The idea that companies should take a leading role in solving key societal and cultural issues has taken root in marketing leadership. Data from research and advisory firm Gartner found that 95 percent of chief marketing officers agree that their companies should emphasize finding solutions and take concrete steps to demonstrate a firm commitment to societal change.

“Chief marketing officers play a unique role in helping their organizations understand and respond to societal, cultural and political trends,” says Jay Wilson, Gartner’s vice president analyst. “As a result, marketing has taken on the responsibility of using the brand’s platform to build awareness of societal issues and communicate support for movements. However, there is some misalignment of consumer expectations of brands and the actions they report having taken.”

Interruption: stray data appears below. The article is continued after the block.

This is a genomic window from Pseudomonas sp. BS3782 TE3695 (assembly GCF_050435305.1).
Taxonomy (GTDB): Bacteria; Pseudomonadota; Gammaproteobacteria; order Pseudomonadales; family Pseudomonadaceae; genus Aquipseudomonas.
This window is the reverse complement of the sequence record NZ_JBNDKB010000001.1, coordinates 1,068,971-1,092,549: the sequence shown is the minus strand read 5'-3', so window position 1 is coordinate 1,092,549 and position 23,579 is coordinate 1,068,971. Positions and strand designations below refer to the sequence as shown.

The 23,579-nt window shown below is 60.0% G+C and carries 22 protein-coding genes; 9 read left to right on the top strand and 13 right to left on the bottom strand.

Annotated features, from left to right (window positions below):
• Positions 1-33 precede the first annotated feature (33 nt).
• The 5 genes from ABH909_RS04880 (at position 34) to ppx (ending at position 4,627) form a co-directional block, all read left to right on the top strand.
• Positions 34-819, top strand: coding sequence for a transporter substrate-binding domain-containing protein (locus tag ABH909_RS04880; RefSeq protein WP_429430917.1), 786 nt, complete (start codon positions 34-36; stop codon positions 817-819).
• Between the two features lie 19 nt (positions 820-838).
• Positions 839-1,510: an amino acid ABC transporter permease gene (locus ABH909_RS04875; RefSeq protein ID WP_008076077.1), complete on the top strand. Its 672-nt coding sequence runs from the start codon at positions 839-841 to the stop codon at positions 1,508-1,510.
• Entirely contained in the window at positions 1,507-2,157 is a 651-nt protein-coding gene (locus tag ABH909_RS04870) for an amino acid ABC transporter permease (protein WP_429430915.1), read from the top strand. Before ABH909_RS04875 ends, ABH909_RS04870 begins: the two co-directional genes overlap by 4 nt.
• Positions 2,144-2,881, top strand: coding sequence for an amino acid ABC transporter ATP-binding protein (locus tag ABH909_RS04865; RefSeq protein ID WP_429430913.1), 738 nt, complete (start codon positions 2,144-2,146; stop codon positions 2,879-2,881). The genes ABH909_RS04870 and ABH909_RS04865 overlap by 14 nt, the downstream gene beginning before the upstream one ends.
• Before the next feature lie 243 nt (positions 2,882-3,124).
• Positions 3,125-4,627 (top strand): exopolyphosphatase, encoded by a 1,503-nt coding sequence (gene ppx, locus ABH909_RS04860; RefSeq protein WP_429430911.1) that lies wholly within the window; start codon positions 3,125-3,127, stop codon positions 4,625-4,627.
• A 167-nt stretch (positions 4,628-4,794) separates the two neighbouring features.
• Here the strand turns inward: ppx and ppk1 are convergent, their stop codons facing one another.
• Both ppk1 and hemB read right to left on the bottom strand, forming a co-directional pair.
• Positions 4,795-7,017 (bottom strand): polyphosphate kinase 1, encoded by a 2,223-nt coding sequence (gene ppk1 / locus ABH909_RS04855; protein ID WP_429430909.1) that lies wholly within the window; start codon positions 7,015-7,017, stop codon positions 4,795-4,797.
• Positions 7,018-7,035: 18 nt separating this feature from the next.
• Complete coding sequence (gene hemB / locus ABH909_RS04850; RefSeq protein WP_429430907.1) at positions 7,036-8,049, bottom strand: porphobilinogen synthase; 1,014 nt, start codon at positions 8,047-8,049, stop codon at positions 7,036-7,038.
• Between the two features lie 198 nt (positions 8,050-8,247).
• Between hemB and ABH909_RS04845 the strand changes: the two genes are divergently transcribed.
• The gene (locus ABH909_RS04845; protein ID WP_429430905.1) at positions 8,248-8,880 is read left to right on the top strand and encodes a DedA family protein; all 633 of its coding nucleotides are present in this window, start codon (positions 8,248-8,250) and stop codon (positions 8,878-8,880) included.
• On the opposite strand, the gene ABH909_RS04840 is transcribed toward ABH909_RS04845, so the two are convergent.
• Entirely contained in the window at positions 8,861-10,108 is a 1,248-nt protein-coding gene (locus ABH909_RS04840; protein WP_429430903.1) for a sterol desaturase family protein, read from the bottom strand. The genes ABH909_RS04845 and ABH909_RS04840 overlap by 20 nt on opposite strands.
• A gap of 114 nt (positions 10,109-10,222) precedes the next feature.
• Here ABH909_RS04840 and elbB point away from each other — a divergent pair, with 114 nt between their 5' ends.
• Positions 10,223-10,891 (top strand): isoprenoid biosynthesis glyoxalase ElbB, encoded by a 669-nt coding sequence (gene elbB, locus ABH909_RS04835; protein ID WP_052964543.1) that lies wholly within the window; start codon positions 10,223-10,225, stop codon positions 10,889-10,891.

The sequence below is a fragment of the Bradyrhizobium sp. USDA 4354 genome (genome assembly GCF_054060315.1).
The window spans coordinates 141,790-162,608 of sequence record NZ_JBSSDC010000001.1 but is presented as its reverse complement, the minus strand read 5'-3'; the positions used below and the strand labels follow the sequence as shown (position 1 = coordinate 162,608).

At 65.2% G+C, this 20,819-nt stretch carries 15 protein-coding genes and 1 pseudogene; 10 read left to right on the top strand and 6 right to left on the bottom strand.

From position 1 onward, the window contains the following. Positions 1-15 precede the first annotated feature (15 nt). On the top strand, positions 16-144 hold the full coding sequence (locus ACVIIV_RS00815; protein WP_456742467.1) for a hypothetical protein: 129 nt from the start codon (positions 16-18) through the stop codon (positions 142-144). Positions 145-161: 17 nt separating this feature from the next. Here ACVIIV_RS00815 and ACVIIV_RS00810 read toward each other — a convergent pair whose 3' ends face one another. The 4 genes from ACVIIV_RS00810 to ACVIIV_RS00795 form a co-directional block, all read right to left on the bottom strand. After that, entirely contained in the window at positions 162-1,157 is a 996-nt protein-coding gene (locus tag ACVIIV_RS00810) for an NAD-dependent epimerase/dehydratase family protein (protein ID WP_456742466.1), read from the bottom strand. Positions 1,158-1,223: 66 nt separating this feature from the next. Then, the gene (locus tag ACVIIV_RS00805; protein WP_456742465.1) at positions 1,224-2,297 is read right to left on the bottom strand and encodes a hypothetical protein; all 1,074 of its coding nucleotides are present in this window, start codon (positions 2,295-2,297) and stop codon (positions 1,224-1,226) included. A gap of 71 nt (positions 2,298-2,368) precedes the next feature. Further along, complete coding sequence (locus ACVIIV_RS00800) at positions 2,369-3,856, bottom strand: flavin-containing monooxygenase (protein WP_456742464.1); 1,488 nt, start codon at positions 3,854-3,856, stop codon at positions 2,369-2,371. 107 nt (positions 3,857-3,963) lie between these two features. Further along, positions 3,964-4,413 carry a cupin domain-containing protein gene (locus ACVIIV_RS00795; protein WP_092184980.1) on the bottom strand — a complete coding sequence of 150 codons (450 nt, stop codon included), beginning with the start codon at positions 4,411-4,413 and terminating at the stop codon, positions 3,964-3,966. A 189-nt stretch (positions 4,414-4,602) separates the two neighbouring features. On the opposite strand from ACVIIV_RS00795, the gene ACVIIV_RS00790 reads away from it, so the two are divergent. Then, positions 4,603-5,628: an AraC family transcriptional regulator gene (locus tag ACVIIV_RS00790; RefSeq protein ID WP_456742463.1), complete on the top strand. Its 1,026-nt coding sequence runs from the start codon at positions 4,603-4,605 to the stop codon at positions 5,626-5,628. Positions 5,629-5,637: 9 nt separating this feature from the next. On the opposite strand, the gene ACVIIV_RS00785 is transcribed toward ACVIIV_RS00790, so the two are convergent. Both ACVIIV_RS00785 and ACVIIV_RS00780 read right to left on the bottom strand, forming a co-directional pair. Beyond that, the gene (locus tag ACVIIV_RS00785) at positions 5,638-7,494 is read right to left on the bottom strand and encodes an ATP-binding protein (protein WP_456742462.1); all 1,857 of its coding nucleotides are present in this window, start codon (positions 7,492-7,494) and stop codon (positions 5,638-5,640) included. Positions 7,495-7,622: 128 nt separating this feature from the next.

Gartner found that 44 percent of consumers report that their highest expectations of companies is for them to ensure their own policies and practices align with a cause, but only 37 percent of CMOs report taking that action. Twenty-four percent of consumers say one of brands’ top two priorities should be donating money to cause, yet 46 percent of CMOs report donations as a top action taken.

“If part of a brand’s motivation for taking action on social issues is to align with what consumers want from brands, CMOs may need to review their priorities,” says Augie Ray, Gartner’s vice president analyst. “Taking any action comes with risk in an increasingly polarized society. However, such risks are typically offset by having furthered or fulfilled the brand’s purpose.”

To successfully lead in solving key societal and cultural issues, Gartner recommends that CMOs spearhead efforts to ensure company policies and practices reflect the ideals of target consumers, especially as it relates to diversity, equity and inclusion. They should also take a leadership role and implement a process for monitoring and engaging with societal issues. An organizational decision criteria is needed to ensure consistent, defensible decision making. CMOs need to understand the benefits and risks of taking a stand on issues, and have a solid grasp of brand values and a crisis management plan before taking a stand on societal or political issues.